Greenspan Says, "Sorry!"

Apologizes for Wrecking World Economy
Admits "harebrained" scheme of credit-dependent economic growth "a failure."

Special Bulletin - April 1, 2008
Today, speaking to a group of unemployed automobile parts factory workers in Ohio and homeless ex-venture capitalists in California's once economically vibrant Silicon Valley via a free Internet seminar, ex-Fed Chairman Alan Greenspan apologized for creating a “madcap” economic system in the mid 1990s, dependent on leverage and asset speculation, that collapsed in 2007.  The implosion occurred when Iran, Venezuela and Russia together cut off oil supplies to the U.S. after National Security Advisor Condoleeza Rice referred to Russian President Vladimir Putin, Venezuelan President of Hugo Chavez and Iranian President Mahmoud Ahmadinejad as “The Three Oil Stooges,” in a speech to students at Georgetown University in Washington, DC.  She likened the Russian President to Three Stooges character Mo Howard, stating “He was the leader of the group, just like Putin.”  Since then, Russia, Iran and Venezuelan have been selling the balance of their oil to China.
The oil cut-off spiked inflation and interest rates, collapsed the dollar and created the worst economic calamity in history.  Global trade fell 53% in two years, inflation and interest rates soared to double digits and unemployment increased to over 20% in most Western countries. 

National Security Advisor Rice later explained, “I was just kidding.”

In unusually comprehendible comments during his seminar, Greenspan said, “We thought we had it right.  Similar harebrained credit based monetary schemes had been tried before over the past thousand years or so.  They didn’t work out, either.  Looking back, our mistake was that we didn’t see the obvious parallels to the past.  We thought we finally got it right, we’d ironed out the bugs.  But things got out of control."

A seminar participant asked Greenspan during a brief Q&A session what led him to conclude that something was wrong.   Greenspan replied, "Mortgage companies were financing speculators to flip condos in Florida four times before they were built.  Private equity firms were financing speculators to flip $1B companies over and over.  The money poured into big houses in Connecticut and upstate New York, hedge funds in the Cayman Islands, even yard sale junk on the Antiques Roadshow.  At the end of one show, a guy who brought a crap wooden horse he inherited from his grandparents is surprised when the appraiser tells him it's worth $50,000.  You can see the guy is thinking, “Who’d pay $50,000 for a crap wooden horse?”  But I knew.  A hedge fund manager, that’s who."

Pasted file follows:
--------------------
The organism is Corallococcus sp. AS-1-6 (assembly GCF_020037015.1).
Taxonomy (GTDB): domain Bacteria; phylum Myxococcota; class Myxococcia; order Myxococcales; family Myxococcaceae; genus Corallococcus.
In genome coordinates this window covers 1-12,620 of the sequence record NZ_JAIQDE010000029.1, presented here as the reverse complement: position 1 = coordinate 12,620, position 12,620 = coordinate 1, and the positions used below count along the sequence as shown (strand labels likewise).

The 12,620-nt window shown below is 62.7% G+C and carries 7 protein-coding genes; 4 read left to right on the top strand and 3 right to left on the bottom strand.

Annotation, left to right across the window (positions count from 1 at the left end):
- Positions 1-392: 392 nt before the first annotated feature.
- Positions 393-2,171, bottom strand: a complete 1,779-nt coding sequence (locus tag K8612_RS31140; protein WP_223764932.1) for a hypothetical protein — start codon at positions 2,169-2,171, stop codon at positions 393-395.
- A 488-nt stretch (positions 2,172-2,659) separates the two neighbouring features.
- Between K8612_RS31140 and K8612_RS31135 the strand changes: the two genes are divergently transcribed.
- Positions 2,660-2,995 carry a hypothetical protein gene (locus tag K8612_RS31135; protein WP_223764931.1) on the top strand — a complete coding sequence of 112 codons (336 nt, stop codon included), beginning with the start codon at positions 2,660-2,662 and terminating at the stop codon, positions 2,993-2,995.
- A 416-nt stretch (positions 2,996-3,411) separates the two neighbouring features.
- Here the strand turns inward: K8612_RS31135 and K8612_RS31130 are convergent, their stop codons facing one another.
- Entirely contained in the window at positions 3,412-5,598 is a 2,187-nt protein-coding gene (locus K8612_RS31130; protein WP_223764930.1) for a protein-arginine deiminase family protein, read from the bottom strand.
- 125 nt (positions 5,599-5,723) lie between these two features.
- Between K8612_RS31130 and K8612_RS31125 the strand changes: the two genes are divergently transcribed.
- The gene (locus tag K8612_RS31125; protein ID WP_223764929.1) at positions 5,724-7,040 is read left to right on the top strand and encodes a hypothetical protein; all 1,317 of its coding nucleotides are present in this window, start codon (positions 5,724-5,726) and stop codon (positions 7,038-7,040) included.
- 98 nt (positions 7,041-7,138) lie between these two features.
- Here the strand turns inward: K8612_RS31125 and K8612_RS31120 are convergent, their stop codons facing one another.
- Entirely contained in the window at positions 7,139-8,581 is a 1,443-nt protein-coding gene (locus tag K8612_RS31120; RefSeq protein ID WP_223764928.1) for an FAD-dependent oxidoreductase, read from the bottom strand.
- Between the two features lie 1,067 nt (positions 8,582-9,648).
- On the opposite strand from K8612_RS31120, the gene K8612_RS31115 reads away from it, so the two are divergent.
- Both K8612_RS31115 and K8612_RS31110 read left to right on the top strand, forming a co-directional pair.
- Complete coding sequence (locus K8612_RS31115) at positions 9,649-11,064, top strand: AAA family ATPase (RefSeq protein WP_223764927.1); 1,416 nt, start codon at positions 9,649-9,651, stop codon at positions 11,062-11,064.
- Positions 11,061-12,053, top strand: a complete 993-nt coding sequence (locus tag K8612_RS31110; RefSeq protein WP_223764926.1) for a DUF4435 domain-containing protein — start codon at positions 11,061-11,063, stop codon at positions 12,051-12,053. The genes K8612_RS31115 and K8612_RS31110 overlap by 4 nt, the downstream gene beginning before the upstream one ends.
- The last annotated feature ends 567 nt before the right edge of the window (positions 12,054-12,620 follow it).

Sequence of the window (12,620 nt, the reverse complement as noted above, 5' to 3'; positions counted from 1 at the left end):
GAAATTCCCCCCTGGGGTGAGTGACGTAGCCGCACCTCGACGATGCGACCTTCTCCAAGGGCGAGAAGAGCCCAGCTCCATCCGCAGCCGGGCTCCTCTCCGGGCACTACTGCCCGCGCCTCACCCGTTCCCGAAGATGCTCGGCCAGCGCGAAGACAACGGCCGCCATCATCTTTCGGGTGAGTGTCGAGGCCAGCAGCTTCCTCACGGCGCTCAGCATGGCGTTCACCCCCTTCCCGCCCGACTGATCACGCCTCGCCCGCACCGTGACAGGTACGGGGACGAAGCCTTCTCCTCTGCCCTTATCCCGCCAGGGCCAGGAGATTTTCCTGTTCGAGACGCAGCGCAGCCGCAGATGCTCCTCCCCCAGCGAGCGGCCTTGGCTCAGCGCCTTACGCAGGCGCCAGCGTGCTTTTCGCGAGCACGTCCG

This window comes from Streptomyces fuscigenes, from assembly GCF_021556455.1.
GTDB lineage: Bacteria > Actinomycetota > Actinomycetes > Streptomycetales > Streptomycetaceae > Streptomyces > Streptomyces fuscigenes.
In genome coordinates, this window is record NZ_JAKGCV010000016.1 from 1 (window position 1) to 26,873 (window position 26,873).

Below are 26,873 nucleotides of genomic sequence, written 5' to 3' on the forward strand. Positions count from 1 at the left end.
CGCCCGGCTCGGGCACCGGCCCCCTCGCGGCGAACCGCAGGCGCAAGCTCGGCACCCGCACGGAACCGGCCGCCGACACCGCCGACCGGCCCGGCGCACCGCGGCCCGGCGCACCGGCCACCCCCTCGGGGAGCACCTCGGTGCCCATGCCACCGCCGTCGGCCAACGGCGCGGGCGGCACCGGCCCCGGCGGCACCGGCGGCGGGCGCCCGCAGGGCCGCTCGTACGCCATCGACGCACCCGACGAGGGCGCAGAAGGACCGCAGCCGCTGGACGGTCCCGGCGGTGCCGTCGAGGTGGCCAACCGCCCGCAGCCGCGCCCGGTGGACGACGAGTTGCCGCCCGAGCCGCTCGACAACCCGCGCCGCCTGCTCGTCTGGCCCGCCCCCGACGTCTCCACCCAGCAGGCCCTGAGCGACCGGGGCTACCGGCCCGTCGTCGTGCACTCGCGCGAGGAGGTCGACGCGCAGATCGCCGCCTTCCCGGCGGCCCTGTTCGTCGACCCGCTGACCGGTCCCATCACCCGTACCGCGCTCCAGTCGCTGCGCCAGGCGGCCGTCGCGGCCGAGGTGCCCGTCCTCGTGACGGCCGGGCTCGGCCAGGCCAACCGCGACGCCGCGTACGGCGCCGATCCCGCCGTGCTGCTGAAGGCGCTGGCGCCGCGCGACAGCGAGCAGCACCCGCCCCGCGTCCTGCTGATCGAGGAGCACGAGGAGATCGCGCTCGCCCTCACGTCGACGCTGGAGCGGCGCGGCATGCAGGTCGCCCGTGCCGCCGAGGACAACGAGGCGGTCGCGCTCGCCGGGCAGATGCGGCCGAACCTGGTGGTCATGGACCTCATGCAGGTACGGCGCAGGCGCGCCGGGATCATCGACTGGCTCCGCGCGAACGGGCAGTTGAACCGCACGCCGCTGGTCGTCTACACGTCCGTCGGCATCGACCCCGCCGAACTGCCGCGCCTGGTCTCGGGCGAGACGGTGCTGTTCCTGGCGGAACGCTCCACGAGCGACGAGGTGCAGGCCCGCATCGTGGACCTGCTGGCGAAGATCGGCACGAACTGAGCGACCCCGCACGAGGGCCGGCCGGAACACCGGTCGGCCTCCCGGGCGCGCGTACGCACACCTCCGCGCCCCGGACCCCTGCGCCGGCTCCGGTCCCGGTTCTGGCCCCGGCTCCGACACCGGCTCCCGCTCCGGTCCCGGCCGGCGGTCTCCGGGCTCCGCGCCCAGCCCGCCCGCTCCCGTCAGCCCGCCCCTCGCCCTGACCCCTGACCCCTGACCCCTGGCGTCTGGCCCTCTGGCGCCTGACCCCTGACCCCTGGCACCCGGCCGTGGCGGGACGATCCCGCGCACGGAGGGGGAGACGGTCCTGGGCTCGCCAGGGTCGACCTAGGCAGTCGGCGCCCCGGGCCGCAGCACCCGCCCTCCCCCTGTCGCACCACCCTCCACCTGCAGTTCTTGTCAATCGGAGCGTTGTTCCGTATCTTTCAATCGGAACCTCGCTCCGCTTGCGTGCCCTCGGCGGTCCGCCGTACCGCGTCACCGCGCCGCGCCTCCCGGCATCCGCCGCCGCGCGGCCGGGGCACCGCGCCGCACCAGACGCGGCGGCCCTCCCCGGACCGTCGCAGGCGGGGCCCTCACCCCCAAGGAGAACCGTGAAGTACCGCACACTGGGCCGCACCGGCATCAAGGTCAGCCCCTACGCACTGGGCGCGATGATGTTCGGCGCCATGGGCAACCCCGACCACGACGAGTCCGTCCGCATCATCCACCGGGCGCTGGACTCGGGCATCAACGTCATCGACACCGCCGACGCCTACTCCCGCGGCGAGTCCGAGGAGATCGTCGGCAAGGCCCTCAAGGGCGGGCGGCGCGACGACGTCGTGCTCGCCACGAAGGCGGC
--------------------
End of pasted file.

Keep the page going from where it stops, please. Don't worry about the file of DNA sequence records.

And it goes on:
"That and the fact that the Fed's email spam filtering system became completely clogged with 'Refinance Your Home Now Before Rates Go Up!' and 'Consolidate Debt Now!' email," Greenspan added. 

Greenspan stated that he does not blame the new Fed Chairman Ben Bernanke for current conditions. "When Ben took over, he was trying to put a stop to it, gradually.  He wanted to create a soft landing.  The Mo Howard thing was a random exogenous event,” Greenspan said.

Greenspan explained that Bernanke had to continue raising interest rates to keep inflation in check.  "Inflation increased to near double-digit rates in 2007 as commodity prices continued to surge.  Commodities inflation was balanced out within the U.S. economy by cheap imports from slave laborers  in totalitarian China.  To keep foreign investment flowing, especially from China, and cheap goods coming in, Ben had to keep raising rates.  However, high interest rates slowed U.S. consumer spending and pushed the U.S. economy into recession.  Economic growth that lowered the risk premium on U.S. debt and consumption of exports were the only reasons why China was buying U.S. financial assets, so they stopped and now export more goods to the rest of Asia, Europe, the Middle East, South America... you know... everywhere else."

“The system was absurd.  It’s not Ben’s fault,” Greenspan added.  “It’s my fault.  The system was stupid, a failure.”

Fed Chairman Ben Bernanke, who took over for Greenspan in 2006, commented, “I got this job because of my strong academic credentials as a scholar of The Great Depression.  I got a lot of press on this.  ‘Bernanke is a student of The Great Depression.’  We made sure this got reported over and over.  New York Times, Wall Street Journal, and so on.  Get it?  Everyone knew I had a big challenge on my hands.  Lately I’ve been studying up on the collapse of the Weimar Republic.”

The free nature of the online seminar was in sharp contrast from Greenspan’s speaking engagements that immediately followed his departure from the Fed in 2006.   He then earned large fees on the lecture circuit, for example reportedly earning $120,000 for a two-hour televised broadcast to clients of CLSA, the Asian investment-banking unit of France's Credit Agricole, and more than $100,000 for a speech to select customers of ABN-Amro in 2006.* 

Discuss this Commentary
Greenspan Sorry

Greenspan: "Sorry!"
* This part is actually true.  The rest is, of course, an April Fool's joke published April 1, 2006 not April 1, 2008 as shown.
Join our FREE Email Mailing List